#BusLineHeroes: 20 Weeks of Gratitude, Week 18

Part 1: Becoming the Change This week, I’m stripping it all back to the bare tacks: I’m grateful for the stories I’m able to tell. @BusMapProject was a bit of tactical urbanism, a modest gambit to capture a global moment when participatory data and collective mapping were becoming en vogue, in the service of a sociotechnical artifact that was very much not—and in doing so, it was a lot more than that. It was an attempt at re-writing a story that Lebanese people told themselves about themselves. In place of chaos, we wrote of everyday ordering; instead of lawlessness, we … Continue reading “#BusLineHeroes: 20 Weeks of Gratitude, Week 18”

Domesticity: 20 Weeks of Gratitude, Week 14

Part 1: The Grandview I’ve not been able to shelter much in place during this crisis, but every time I get the chance to stay home, I enjoy the domesticity. To have this place to take shelter in as my work hours begin to stretch longer into the night—to still afford to make rent when many will not, come April Fool’s—is a privilege I don’t take for granted. It’s not just that I’m grateful to be housed; I actually love this apartment on the edge of Amazonia. I love our high ceilings and these walls of some mystery blend of … Continue reading “Domesticity: 20 Weeks of Gratitude, Week 14”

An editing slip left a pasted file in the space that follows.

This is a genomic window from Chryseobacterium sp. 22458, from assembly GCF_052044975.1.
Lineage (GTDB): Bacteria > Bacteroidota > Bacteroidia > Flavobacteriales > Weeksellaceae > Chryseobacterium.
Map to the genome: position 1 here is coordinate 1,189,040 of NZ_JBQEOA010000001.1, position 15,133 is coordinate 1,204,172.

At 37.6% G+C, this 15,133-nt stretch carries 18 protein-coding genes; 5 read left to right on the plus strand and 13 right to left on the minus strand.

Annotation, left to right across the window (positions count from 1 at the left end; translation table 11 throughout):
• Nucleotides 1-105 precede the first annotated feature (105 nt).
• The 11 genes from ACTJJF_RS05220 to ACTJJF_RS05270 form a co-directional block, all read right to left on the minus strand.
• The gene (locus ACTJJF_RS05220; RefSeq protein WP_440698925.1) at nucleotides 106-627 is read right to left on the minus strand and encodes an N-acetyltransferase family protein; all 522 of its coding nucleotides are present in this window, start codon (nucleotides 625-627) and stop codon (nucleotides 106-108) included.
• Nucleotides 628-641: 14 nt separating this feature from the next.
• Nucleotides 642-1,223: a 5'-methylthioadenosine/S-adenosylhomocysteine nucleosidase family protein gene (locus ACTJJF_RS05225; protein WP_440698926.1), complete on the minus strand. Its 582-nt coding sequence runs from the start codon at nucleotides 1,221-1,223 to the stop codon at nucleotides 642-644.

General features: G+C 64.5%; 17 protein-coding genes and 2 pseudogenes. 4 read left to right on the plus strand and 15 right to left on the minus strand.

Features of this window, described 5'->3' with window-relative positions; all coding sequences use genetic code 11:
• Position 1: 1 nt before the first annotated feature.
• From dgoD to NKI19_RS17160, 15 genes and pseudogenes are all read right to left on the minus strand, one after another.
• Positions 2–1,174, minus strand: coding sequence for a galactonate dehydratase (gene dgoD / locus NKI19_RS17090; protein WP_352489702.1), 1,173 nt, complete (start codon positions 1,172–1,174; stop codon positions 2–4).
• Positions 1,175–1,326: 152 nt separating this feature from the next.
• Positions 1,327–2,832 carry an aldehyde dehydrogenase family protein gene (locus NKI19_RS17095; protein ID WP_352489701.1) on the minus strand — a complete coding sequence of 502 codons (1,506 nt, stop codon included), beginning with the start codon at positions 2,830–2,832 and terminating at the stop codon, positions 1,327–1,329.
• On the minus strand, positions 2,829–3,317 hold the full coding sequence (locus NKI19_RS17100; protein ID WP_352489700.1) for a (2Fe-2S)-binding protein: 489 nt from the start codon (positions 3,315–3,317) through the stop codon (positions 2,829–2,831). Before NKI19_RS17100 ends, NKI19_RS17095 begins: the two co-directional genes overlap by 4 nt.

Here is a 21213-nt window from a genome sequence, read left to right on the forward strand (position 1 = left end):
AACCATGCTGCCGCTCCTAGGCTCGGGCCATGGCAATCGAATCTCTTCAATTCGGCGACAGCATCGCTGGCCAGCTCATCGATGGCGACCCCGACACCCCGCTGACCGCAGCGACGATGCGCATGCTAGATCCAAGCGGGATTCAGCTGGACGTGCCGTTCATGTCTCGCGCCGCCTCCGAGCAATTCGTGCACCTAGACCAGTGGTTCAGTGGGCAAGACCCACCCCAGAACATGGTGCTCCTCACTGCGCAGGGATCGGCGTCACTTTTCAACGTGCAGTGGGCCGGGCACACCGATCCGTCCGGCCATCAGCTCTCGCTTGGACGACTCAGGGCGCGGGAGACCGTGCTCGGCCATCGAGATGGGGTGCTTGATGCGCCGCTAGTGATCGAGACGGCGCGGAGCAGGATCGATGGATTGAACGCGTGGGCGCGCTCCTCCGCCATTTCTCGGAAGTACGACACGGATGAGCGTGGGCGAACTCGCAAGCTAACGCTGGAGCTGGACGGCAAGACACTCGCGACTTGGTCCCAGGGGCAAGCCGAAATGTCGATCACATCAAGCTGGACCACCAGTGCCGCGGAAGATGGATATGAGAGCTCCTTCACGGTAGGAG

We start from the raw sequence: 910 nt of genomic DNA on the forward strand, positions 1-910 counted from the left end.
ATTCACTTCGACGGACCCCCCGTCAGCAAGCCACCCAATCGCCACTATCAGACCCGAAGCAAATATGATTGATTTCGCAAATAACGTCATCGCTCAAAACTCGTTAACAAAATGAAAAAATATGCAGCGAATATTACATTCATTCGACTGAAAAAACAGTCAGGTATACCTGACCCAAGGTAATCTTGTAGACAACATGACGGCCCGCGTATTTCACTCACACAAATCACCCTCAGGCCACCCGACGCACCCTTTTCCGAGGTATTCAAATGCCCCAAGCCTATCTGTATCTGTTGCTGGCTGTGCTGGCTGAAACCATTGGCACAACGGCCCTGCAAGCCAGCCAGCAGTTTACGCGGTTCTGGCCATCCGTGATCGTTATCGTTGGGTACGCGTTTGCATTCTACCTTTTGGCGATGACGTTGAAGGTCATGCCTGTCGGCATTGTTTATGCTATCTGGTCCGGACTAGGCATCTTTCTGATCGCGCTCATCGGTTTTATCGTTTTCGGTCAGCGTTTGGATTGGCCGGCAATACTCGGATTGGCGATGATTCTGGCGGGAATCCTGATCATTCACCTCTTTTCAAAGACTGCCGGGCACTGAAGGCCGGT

Creative Clusters: 20 Weeks of Gratitude, Week 8

Part 1: Artpop, Inc. I’ve been listening to a lot of Lady Gaga since she popped up on my playlist on Valentine’s Day. It’s been a while since I’ve listened to anything as infectiously positive and carefree; I’m especially aware of this because, two days prior, I attended an art-based workshop where they asked us to share a song that we turned to when we wanted to lift our spirits; I couldn’t think of any. There was a time when it was strangely meaningful to think that Lady Gaga and I are the same age. Looking back, I now feel … Continue reading “Creative Clusters: 20 Weeks of Gratitude, Week 8”

NYC: 20 Weeks of Gratitude, Week 7

Part 1: The Grid “Nature is man’s inorganic body, that is to say nature in so far as it is not the human body. Man lives from nature, i.e. nature is his body, and he must maintain a continuing dialogue with it if he is not to die. To say that man’s physical and mental life is linked to nature simply means that nature is linked to itself, for man is part of nature.” (Marx) When I first arrived in NYC, I didn’t even know what a “block” was. I’d heard it used in dialogue in movies and such, but … Continue reading “NYC: 20 Weeks of Gratitude, Week 7”

Beirut: 20 Weeks of Gratitude, Week 3

Part 1: The Writers This is ‘Floating Woman’ by Joe Nix. As soon as I stepped into Jupiter and saw this on the wall, I thought: “It’s Raneem!” I even said it out loud. The resemblance would have been shocking if I hadn’t seen it before; there’s a mural in Gemmeyze that also looks just like her. “Apparently, Raneem-looking people are muses.” Christine should know; she’s painted her too. Raneem and I first met when we were both searching for inspiration. She had a blog & so did I; we left a comment or two, exchanged messages, & agreed to … Continue reading “Beirut: 20 Weeks of Gratitude, Week 3”

Riders’ Rights: Registered!